Hybrid work is here to stay in many industries, according to recent research and expert opinion, despite CEOs ordering employees back to the workplace full time. That means many managers will continue to struggle with the challenge of overseeing employees who may only be in the office a few days a week.
HR leaders are addressing the difficulty by deploying technologies that can help leaders with reduced visibility into employees' performance.
The use of technologies geared toward hybrid work, like next-generation performance management platforms, can help managers stay connected to their teams, enable employees to proactively request feedback and provide "nudges" that encourage leaders to set clearer performance expectations or recognize people for good work.
New Leadership Approaches for New Work Models
A 2022 study from WTW, a global research and advisory company in London, found that despite the rapid increase in hybrid and remote working models, only 16 percent of survey respondents reported having altered their performance management approach.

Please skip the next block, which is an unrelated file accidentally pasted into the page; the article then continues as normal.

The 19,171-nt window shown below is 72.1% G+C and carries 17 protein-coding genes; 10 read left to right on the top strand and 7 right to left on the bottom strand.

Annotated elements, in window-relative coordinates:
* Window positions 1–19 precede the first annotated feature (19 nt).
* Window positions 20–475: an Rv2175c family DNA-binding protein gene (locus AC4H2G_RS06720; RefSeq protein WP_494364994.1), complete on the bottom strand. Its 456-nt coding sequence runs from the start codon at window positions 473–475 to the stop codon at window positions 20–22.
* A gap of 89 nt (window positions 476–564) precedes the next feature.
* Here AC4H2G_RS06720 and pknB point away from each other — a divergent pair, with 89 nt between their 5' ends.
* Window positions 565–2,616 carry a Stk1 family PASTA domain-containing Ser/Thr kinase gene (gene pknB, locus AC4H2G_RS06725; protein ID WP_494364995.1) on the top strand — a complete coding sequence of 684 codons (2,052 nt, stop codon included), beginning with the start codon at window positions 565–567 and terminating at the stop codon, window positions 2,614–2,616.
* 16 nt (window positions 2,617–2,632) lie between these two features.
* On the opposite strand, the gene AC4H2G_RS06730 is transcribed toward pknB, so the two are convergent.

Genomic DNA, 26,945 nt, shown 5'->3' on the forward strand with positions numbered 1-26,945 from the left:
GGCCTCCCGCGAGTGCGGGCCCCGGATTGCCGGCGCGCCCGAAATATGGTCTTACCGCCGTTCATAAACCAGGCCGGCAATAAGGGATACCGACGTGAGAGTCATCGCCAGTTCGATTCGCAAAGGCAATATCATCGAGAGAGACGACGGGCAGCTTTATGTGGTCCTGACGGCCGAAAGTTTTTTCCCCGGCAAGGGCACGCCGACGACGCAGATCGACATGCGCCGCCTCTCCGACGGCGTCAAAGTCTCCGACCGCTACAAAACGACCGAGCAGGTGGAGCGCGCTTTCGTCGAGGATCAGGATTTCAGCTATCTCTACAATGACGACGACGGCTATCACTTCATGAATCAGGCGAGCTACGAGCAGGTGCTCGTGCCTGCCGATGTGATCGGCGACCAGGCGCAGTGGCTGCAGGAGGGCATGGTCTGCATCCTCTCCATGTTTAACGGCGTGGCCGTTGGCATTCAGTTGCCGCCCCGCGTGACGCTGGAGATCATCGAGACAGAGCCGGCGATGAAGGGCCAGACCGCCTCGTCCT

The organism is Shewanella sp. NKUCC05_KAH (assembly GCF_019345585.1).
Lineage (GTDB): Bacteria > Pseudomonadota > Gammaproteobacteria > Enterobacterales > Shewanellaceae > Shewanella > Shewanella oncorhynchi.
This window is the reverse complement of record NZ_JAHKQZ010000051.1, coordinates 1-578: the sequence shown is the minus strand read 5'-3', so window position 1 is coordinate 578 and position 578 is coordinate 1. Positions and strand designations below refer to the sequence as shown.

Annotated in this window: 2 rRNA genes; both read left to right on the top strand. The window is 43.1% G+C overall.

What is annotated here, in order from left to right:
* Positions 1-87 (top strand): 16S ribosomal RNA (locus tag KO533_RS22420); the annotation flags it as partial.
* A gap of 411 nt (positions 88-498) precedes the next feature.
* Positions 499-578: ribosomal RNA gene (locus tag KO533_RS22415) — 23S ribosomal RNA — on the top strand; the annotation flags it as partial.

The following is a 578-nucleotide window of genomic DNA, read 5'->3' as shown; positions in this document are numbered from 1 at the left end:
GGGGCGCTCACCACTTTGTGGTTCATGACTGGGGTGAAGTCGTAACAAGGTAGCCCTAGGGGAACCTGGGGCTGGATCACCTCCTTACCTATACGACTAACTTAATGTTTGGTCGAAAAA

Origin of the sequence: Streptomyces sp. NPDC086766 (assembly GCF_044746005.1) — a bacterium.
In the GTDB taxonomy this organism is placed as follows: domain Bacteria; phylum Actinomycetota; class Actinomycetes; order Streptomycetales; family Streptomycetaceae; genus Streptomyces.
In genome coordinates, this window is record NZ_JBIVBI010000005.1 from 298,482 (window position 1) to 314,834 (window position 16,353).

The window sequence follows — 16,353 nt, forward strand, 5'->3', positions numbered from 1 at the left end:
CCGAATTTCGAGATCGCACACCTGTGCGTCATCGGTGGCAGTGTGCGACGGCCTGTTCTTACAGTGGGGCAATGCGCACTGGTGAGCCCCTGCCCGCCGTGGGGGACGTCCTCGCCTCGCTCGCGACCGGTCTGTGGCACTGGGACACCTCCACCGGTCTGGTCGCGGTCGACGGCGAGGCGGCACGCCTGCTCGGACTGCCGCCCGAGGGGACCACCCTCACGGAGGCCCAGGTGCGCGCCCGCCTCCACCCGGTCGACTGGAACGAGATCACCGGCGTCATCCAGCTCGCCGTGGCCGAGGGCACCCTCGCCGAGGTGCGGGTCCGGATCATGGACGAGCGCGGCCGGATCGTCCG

HR industry analysts say the use of technologies like performance management platforms, whether they be stand-alone systems or part of broader human capital management suites, can help avoid uncertainty around goals, employees feeling unseen by their managers and proximity bias, which can occur when leaders perceive those working onsite as better performers or harder workers than those working from home.
"One thing we've seen in our research is that technology providers are focusing more on connection building in their platforms," said Priyanka Mehrotra, a senior analyst with RedThread Research, an HR advisory and research firm in Woodside, Calif., that has conducted a series of studies on performance management technologies and practices. "More vendors understand that organizations struggling with hybrid work often have difficulty making good connections between managers and their employees."
A study from Gallup found only about half of workers know what's expected of them at work, a troubling statistic that experts say is likely even higher in hybrid and remote work models.